Create your first function using Visual Studio
Azure Functions lets you execute your code in a serverless environment without having to first create a VM or publish a web application.
In this article, you learn how to use the Visual Studio 2017 tools for Azure Functions to locally create and test a "hello world" function. You then publish the function code to Azure. These tools are available as part of the Azure development workload in Visual Studio 2017.
This topic includes a video that demonstrates the same basic steps.
To complete this tutorial:
Install Visual Studio 2017 and ensure that the Azure development workload is also installed.
Make sure you have the latest Azure Functions tools.
Create a function app project
The Azure Functions project template in Visual Studio creates a project that can be published to a function app in Azure. A function app lets you group functions as a logical unit for management, deployment, and sharing of resources.
In Visual Studio, select New > Project from the File menu.
In the New Project dialog, select Installed, expand Visual C# > Cloud, select Azure Functions, type a Name for your project, and click OK. The function app name must be valid as a C# namespace, so don't use underscores, hyphens, or any other nonalphanumeric characters.
Use the settings specified in the table that follows the image.
Setting Suggested value Description Version Azure Functions 2.x
This creates a function project that uses the version 2.x runtime of Azure Functions which supports .NET Core. Azure Functions 1.x supports the .NET Framework. For more information, see How to target Azure Functions runtime version. Template HTTP trigger This creates a function triggered by an HTTP request. Storage account Storage Emulator An HTTP trigger doesn't use the Storage account connection. All other trigger types require a valid Storage account connection string. Access rights Anonymous The created function can be triggered by any client without providing a key. This authorization setting makes it easy to test your new function. For more information about keys and authorization, see Authorization keys in the HTTP and webhook bindings.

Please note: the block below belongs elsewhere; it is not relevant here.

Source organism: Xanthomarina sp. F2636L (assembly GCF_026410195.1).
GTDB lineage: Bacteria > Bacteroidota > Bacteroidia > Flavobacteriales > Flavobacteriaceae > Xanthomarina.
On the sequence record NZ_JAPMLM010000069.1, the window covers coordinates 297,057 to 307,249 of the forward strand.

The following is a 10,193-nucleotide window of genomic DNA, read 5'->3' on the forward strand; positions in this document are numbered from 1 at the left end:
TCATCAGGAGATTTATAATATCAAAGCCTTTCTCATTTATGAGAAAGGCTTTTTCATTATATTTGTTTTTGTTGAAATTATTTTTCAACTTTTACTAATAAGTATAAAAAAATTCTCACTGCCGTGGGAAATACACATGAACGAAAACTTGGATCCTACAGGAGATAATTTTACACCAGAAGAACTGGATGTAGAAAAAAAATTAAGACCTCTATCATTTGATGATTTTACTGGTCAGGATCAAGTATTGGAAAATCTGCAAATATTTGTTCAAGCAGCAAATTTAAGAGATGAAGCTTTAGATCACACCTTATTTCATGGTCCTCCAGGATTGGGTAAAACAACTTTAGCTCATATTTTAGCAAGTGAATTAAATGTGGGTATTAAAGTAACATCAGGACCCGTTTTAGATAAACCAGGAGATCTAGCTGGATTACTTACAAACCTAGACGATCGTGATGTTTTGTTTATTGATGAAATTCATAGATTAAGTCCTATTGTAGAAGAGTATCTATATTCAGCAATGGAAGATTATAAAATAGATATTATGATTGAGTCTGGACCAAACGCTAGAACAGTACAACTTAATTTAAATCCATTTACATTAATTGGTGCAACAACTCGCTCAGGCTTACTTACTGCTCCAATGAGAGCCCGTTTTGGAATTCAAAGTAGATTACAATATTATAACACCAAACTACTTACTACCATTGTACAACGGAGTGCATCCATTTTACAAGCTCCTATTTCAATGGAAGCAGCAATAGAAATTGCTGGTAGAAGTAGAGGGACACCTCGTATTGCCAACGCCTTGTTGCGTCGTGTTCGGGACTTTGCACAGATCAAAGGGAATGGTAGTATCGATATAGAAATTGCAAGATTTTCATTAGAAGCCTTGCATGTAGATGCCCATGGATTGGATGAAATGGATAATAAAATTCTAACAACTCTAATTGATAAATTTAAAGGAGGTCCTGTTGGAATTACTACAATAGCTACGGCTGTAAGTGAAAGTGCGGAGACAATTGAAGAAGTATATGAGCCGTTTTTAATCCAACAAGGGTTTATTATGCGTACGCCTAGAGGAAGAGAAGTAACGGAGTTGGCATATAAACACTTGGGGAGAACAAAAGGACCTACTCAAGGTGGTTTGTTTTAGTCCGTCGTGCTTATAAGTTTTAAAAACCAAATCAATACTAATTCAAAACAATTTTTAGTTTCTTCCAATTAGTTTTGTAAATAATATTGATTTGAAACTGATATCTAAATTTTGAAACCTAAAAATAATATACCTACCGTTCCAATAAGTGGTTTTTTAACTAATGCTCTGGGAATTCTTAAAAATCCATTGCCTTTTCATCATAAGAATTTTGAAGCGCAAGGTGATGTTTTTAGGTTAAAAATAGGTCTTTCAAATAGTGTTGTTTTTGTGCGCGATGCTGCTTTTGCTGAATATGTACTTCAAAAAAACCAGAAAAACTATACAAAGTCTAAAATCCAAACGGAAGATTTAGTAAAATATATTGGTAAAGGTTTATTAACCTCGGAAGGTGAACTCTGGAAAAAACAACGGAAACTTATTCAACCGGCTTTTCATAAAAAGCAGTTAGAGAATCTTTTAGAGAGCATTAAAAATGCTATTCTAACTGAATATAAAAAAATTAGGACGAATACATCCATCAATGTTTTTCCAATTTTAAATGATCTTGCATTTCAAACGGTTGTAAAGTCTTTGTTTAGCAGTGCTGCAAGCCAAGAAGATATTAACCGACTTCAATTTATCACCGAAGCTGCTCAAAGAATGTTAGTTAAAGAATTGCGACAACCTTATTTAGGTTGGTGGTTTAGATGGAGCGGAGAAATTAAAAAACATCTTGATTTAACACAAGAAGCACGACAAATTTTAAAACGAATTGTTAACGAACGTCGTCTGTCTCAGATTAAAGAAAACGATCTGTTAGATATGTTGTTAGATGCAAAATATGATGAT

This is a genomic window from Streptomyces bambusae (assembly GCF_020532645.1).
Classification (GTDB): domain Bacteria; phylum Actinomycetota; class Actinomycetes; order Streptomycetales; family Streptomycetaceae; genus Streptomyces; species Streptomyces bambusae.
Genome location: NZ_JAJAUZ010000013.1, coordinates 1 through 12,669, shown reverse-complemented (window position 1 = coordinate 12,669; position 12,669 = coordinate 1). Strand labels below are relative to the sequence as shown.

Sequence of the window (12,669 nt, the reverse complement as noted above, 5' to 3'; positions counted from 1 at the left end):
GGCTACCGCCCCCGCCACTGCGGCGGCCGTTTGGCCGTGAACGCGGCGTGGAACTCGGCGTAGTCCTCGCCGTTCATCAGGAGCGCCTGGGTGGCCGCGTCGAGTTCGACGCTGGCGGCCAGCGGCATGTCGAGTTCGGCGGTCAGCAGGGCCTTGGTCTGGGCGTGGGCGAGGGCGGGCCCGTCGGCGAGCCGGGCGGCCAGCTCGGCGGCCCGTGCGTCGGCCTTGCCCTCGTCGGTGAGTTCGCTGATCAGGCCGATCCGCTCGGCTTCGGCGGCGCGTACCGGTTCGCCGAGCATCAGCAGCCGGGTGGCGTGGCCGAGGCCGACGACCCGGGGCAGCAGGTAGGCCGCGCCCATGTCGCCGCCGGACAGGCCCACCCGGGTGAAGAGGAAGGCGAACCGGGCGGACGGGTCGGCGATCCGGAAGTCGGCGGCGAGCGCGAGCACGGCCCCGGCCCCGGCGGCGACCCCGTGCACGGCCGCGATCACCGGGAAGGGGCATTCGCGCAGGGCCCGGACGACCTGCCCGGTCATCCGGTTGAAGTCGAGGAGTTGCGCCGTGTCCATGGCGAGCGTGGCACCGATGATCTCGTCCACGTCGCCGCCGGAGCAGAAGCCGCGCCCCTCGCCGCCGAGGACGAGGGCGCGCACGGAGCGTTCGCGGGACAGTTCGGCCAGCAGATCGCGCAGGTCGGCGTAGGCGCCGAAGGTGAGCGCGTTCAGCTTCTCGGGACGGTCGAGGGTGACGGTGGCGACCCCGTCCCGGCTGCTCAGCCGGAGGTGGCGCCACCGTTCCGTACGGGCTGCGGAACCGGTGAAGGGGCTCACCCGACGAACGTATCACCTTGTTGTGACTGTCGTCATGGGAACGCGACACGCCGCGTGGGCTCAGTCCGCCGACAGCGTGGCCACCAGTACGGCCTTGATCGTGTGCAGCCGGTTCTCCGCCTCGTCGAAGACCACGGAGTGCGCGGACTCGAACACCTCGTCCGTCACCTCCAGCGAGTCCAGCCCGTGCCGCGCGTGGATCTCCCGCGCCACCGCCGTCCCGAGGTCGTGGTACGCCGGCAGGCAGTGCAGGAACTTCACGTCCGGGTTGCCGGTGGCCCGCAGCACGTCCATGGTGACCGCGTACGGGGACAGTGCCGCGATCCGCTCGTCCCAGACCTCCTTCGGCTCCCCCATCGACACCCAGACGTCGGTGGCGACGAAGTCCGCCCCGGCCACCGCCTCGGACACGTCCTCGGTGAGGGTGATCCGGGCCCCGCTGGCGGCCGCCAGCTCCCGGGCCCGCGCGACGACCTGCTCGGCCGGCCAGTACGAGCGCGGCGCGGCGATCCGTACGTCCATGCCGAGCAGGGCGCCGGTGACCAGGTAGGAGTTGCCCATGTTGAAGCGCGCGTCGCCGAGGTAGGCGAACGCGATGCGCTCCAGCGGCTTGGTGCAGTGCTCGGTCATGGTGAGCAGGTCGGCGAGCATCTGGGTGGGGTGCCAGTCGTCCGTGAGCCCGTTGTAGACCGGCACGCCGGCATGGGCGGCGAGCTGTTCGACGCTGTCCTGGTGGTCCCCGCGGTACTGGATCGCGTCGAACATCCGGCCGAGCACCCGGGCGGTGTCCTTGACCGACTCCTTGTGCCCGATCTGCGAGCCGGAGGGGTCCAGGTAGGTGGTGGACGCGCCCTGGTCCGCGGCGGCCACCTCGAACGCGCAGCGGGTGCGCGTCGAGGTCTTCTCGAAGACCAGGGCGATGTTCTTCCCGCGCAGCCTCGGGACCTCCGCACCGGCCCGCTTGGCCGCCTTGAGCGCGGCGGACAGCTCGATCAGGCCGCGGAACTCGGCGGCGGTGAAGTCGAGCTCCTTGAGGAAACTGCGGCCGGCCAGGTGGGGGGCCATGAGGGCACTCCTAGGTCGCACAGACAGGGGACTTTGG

- Click OK to create the function project and HTTP triggered function.
Visual Studio creates a project and in it a class that contains boilerplate code for the chosen function type. The FunctionName attribute on the method sets the name of the function. The HttpTrigger attribute specifies that the function is triggered by an HTTP request. The boilerplate code sends an HTTP response that includes a value from the request body or query string. You can add input and output bindings to a function by applying the appropriate attributes to the method. For more information, see the Triggers and bindings section of the Azure Functions C# developer reference.
Now that you've created your function project and an HTTP-triggered function, you can test it on your local computer.
Test the function locally
Azure Functions Core Tools lets you run an Azure Functions project on your local development computer. You are prompted to install these tools the first time you start a function from Visual Studio.
To test your function, press F5. If prompted, accept the request from Visual Studio to download and install Azure Functions Core (CLI) tools. You may also need to enable a firewall exception so that the tools can handle HTTP requests.